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Title: Study to quantify the combined interaction of tyre and surface water on asphalt surface performance
Authors: Saeed, Fauzia
Advisors: Rahman, M
Collins, P
Keywords: Asphalt pavement;Pore water pressure;Tread pattern;Surface cracking, rutting;Fuzzy logic
Issue Date: 2018
Publisher: Brunel University London
Abstract: Pavement surface failure is a dynamic and complicated process. Irrespective of the pavement type, the water on the pavement surface, the water build-up in the internal voids or the water pressure through cracks due to traffic action plays a significant role in the functional and structural failure of the pavement. Although extensive studies on water related material degradation have been conducted in the last fifty years, research on measuring water pressure due to dynamic action of load and its impact on pavement performance is very limited and disjointed. The goal of this research was to investigate the formation of pavement surface damage in the laboratory environment, due to water pressure. A novel test method was developed to simulate dynamic loading-tyre-water-pavement interaction for the pore water pressure measurement. A custom build loading plate with different tyre characteristics was applied dynamically on submerged pavement surface with narrow pore. The compressed water under the tread pad generates a water pressure pulse in the pavement, and permits surface water to penetrate the pores in the asphalt slabs and creates a pores water pressure. The water pressure under the asphalt slabs was measured using a pressure sensor. It was found that dynamic water pressure increases significantly when high frequency loading combined with square type of tread, and water trapped inside the groove of the tread pad which generates pumping action. The water pressure also increases with thread thickness. Load magnitude and depth of surface water was found to have marginal impact on the water pressure in the pavement. The combination of load magnitude, frequency, tyre parameters that created the highest pore water pressure, was used continuously to create surface damage in order to quantify asphalt surface performance. The influence of asphalt surface type, aggregate size, weather conditions and loading frequency were investigated. The results showed that depending on the type of asphalt surfaces, the presence of water accelerates surface cracking, rutting and other distresses such as ravelling. The cracking propensity was severe in highly open graded mixtures than the gap graded ones. Compared to dry condition testing, the appearance of surface crack was approximately seven times faster in highly open graded mixtures tested in the wet condition. The open graded mixtures demonstrated good rutting resistance compared to gap graded mixtures. In the presence of water, the mixture gradations showed more influence on the load bearing capacity than the size of aggregates. Finally, for same mixture type, it appeared that aggregate size has more influence on the wet condition performance than air void contents in the mixture. The proposed test method showed good potential to be implemented as a screening test for different types of mixes. Finally, two prediction models were developed. The first model was based on Fuzzy Inference System (FIS), a widely employed soft computing technique and the second method was a deterministic technique employing multiple regression analysis. The FIS method provided a set of “if-then” rules. After developing the model, a cross validation technique was employed to evaluate the model accuracy across the dataset. Furthermore, sensitivity analysis to assess the influence of each parameter in asphalt performance was conducted. The FIS model showed promising results to be implemented as a routine prediction model to differentiate the performance of different asphalt surfaces subjected to dynamic loading while submerged in water. The regression model on the other hand showed variability in the prediction and is being suggested to be used as an indicative predictive tool only. Further research is proposed to improve regression model.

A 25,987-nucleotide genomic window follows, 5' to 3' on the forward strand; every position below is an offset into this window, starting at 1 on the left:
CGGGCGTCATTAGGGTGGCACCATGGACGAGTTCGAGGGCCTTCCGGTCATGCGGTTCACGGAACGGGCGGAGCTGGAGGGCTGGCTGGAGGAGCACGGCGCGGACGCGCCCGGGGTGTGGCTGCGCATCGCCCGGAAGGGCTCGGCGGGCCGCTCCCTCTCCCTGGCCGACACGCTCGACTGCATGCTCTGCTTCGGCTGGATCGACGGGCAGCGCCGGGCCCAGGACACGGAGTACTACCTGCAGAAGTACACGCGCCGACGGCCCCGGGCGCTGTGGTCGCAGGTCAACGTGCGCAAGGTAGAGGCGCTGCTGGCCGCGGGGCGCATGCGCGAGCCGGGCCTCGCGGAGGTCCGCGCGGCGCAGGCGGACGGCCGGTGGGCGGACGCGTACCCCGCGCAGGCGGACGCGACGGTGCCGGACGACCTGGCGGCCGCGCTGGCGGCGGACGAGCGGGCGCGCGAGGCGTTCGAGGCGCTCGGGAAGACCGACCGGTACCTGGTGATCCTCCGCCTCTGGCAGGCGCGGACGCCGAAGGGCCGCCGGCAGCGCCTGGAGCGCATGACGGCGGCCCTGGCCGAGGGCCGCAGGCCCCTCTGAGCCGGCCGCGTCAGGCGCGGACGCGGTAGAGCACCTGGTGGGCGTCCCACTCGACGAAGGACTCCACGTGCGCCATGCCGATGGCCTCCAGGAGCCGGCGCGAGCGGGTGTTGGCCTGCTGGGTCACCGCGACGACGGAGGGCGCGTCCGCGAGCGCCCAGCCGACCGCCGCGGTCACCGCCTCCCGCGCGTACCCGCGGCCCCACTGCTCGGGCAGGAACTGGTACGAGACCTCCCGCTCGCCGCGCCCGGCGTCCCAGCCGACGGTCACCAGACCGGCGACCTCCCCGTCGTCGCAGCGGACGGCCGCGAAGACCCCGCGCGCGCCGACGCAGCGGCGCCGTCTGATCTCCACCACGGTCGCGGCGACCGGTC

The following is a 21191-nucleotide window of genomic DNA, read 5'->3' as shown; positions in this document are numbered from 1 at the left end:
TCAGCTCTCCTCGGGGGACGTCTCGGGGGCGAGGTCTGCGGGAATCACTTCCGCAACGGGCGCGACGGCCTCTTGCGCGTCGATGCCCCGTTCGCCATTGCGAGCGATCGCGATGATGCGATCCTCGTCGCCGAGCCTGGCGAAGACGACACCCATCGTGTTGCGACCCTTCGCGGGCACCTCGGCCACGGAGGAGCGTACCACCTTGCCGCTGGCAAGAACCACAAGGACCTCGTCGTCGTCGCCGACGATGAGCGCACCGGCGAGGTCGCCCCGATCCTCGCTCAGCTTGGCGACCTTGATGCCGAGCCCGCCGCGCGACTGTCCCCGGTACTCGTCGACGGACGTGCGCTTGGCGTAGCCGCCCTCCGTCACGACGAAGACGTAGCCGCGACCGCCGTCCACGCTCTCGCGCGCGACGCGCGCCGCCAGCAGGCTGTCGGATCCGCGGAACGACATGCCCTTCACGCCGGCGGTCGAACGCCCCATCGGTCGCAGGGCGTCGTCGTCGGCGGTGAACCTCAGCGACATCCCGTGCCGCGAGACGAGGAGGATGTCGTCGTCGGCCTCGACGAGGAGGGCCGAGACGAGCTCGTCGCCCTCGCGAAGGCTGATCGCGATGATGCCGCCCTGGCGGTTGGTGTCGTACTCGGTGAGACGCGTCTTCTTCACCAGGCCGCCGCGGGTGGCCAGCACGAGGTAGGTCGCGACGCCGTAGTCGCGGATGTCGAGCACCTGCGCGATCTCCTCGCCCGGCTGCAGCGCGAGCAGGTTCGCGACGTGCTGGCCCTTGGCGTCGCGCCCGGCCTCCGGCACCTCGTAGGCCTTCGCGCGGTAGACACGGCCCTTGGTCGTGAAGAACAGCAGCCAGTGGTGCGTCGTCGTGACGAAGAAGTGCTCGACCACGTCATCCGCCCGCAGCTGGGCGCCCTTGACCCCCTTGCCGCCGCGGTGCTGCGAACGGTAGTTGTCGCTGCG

Description: This thesis was submitted for the award of Doctor of Philosophy and was awarded by Brunel University London
Appears in Collections:Civil Engineering
Dept of Mechanical Aerospace and Civil Engineering Theses

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